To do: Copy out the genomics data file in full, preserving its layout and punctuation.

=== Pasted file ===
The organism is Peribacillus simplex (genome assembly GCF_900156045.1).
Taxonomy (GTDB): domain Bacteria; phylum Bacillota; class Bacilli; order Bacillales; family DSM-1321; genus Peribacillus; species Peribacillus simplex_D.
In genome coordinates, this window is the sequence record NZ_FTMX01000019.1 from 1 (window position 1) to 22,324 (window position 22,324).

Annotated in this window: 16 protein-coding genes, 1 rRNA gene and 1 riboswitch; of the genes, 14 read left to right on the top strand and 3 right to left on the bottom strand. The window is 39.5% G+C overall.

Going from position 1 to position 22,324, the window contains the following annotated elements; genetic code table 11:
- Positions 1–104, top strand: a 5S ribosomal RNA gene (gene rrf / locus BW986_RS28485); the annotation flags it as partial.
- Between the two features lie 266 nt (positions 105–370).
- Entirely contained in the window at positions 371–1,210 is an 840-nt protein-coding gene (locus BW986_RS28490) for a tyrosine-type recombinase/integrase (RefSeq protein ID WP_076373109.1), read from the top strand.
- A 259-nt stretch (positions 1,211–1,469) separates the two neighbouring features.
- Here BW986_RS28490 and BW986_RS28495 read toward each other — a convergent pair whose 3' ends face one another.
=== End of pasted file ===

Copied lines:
The organism is Peribacillus simplex (genome assembly GCF_900156045.1).
Taxonomy (GTDB): domain Bacteria; phylum Bacillota; class Bacilli; order Bacillales; family DSM-1321; genus Peribacillus; species Peribacillus simplex_D.
In genome coordinates, this window is the sequence record NZ_FTMX01000019.1 from 1 (window position 1) to 22,324 (window position 22,324).

Annotated in this window: 16 protein-coding genes, 1 rRNA gene and 1 riboswitch; of the genes, 14 read left to right on the top strand and 3 right to left on the bottom strand. The window is 39.5% G+C overall.

Going from position 1 to position 22,324, the window contains the following annotated elements; genetic code table 11:
- Positions 1–104, top strand: a 5S ribosomal RNA gene (gene rrf / locus BW986_RS28485); the annotation flags it as partial.
- Between the two features lie 266 nt (positions 105–370).
- Entirely contained in the window at positions 371–1,210 is an 840-nt protein-coding gene (locus BW986_RS28490) for a tyrosine-type recombinase/integrase (RefSeq protein ID WP_076373109.1), read from the top strand.
- A 259-nt stretch (positions 1,211–1,469) separates the two neighbouring features.
- Here BW986_RS28490 and BW986_RS28495 read toward each other — a convergent pair whose 3' ends face one another.